Remember, you need to eat, too!

8:00 AM – Free Play 

Once your toddler has a full belly, it’s a good time for free play, which also gives you a chance to clean up and prepare for the day. If your child plays well independently, you can also use this time to finish other chores like laundry, dishes, and sweeping.

9:00 AM – Outdoor Play/Play Date 

If the weather is nice, the morning is always a great time to get outside to play and get some extra energy out. I always had trouble with mornings because I felt like my kids got bored quickly, but it’s incredible what a change of atmosphere can do.

It’s also a great time to visit the playground and meet other moms. If you have a great mom squad, the morning is a fantastic playdate time because it exhausts everyone for nap time.

10:00 AM – Snack

Toddlers are still at the age where they benefit from a morning snack. Although, most parents know kids will accept a snack any time of the day. However, having a designated snack time helps keep the routine.

My favorite toddler snack: Peanut Butter Oatmeal Energy Balls 

10:30 AM – Activity or Craft 

My kids are always eager for a fun craft project, so it’s a great activity when you have in-between time. I recommend visiting the dollar store to load up on supplies to prevent spending too much money.

My favorite craft kit for toddlers: Art Craft Supplies for Kids 

12:00 PM – Lunch 

While your little one finishes their art project, you can start prepping lunch and the clean-up process. This is another reminder that you need to eat, too. I try to eat meals simultaneously with my kids, but you can always do it during naptime.

You can help your child clean up after lunch and offer some playtime before heading to nap.

1:00 PM – Nap

The golden time of the day! Your toddler is more than ready for a nap now, so you can start calming the mood by closing the blinds and picking books to read. Since nap time isn’t as long as bedtime, it’s a good idea to only read a few books before tucking them in.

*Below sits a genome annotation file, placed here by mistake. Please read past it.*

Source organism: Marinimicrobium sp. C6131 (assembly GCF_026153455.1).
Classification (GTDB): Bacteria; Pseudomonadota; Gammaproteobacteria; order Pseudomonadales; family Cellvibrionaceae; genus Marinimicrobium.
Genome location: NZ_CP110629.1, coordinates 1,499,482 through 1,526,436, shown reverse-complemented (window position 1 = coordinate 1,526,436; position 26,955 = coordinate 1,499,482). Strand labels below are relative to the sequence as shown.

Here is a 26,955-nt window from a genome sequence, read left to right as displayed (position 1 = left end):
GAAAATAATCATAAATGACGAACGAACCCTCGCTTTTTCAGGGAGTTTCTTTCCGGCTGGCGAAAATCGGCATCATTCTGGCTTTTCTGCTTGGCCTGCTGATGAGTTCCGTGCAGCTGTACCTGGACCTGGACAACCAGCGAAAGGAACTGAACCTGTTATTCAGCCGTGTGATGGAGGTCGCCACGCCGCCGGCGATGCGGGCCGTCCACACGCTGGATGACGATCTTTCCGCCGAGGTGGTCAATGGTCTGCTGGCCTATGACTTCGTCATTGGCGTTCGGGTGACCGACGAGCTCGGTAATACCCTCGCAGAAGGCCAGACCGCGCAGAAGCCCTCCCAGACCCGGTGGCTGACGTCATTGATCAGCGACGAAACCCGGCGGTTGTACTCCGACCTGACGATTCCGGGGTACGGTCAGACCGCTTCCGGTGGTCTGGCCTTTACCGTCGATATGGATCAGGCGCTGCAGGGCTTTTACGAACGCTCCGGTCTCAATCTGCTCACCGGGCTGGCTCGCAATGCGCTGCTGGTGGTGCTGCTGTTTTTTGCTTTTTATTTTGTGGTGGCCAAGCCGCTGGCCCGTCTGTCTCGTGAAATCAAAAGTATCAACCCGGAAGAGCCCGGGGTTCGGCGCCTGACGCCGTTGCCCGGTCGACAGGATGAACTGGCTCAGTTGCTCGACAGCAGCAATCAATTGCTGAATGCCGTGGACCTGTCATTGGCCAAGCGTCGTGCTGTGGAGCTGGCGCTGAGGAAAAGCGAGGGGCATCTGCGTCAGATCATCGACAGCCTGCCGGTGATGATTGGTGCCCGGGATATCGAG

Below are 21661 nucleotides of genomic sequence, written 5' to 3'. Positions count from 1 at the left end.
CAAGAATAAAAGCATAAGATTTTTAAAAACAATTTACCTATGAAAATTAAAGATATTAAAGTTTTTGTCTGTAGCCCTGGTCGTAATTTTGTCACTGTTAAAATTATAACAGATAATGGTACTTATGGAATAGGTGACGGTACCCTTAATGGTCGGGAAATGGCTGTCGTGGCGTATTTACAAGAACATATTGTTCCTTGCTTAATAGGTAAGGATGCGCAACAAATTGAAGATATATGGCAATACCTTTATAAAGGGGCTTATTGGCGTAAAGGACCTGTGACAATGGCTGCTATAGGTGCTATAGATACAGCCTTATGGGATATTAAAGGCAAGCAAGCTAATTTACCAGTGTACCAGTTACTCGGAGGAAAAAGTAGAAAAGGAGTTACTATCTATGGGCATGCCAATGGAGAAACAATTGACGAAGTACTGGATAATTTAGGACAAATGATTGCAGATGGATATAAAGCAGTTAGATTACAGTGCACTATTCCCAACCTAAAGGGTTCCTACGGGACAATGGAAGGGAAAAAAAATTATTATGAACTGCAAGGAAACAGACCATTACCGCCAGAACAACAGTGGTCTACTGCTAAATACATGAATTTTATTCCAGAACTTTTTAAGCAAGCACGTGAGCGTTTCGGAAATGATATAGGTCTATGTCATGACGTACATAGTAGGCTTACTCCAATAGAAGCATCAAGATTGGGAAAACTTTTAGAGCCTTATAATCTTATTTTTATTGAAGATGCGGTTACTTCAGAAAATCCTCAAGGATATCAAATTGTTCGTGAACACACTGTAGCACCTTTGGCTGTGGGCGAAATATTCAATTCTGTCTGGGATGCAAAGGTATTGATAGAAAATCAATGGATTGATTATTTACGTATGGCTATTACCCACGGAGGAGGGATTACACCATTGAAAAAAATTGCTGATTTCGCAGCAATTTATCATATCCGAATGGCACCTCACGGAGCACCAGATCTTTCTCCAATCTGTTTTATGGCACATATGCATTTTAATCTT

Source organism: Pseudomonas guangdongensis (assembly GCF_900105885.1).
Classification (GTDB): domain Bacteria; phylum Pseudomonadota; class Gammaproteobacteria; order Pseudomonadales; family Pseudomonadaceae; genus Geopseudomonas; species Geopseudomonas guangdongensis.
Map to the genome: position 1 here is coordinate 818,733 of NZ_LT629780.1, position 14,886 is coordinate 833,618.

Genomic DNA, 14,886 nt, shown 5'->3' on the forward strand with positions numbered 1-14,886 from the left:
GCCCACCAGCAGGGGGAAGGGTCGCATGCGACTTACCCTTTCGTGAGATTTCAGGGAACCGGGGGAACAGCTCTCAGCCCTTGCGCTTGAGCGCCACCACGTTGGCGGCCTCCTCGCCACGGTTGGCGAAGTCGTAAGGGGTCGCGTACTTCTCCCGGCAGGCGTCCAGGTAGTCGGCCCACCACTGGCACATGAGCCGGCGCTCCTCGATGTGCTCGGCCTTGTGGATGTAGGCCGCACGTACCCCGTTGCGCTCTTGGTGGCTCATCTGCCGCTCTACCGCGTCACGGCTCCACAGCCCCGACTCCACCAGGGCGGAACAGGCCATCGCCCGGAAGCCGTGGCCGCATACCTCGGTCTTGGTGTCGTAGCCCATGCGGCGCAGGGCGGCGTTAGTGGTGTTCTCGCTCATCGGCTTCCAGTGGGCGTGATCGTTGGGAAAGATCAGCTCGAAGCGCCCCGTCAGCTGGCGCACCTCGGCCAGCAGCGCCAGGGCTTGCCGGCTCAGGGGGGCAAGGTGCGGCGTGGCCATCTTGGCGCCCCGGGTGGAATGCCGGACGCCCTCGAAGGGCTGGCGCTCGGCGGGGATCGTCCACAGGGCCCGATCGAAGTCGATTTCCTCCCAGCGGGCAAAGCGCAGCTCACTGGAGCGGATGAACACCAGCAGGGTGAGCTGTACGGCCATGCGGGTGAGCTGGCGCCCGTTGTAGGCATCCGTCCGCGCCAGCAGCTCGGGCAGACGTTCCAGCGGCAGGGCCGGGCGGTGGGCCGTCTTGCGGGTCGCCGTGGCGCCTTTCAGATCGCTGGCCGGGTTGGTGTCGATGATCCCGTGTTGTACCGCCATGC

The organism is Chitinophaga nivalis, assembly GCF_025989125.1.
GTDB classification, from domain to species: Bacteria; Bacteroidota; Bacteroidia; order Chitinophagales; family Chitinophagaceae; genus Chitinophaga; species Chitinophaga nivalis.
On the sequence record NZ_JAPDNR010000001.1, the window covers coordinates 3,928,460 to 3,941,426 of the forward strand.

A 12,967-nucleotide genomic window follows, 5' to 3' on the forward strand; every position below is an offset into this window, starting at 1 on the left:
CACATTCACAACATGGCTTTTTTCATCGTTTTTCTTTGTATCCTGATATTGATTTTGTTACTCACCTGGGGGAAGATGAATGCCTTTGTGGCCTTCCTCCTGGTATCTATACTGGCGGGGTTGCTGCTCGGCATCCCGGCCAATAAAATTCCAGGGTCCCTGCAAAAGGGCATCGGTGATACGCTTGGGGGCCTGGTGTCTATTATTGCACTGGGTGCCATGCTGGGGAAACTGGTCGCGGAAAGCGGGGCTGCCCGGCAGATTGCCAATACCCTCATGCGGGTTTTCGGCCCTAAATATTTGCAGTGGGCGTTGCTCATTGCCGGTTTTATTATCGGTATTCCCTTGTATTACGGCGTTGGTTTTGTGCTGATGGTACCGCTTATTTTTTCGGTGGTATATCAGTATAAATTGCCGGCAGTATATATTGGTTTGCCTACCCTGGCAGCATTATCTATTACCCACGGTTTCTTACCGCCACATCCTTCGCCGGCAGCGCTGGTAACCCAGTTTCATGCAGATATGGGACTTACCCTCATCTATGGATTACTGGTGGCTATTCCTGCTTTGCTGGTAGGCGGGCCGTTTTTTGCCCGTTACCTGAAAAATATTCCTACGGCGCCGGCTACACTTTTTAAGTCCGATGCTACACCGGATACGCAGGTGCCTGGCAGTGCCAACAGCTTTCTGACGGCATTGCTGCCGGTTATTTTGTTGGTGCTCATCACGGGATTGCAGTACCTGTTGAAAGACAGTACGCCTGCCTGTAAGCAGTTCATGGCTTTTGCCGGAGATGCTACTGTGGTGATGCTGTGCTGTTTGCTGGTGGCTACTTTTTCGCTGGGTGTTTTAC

If your child is on the verge of ditching naps, I highly recommend the LittleHippo Mella: Ready to Rise Children’s Sleep Trainer. You can program it to turn green when your child can get out of bed. It’s a great way to deter them from getting out of bed too early.

3:00 PM – Afternoon Snack

Once your child wakes up, you can offer an afternoon snack to hold them over until dinner. It’s also a good time for cuddling and reading a book while they wake up.

3:30 PM – Playtime or Playdate 

The afternoons always seem the hardest because you have the time between nap and dinner and bed. While the afternoon isn’t always the easiest for playdates, it’s an excellent time for your child to get out and play.

5:00 PM – Make Dinner/Independent Play

You’ll want to start making dinner and encouraging your toddler to play alone or with siblings. You can also ask them to set up the table, which is a great way for little ones to feel included.

6:00 PM – Dinner

Enjoy a nice dinner with your family! You may feel defeated, but you’ve made it this far and are doing fantastic. Take a moment to look around and admire what a tremendous job you’re doing. I know it’s easier said than done, but after having three kids, I’m guilty of not giving myself enough praise and grace.

6:45 PM – Clean Up/Dishes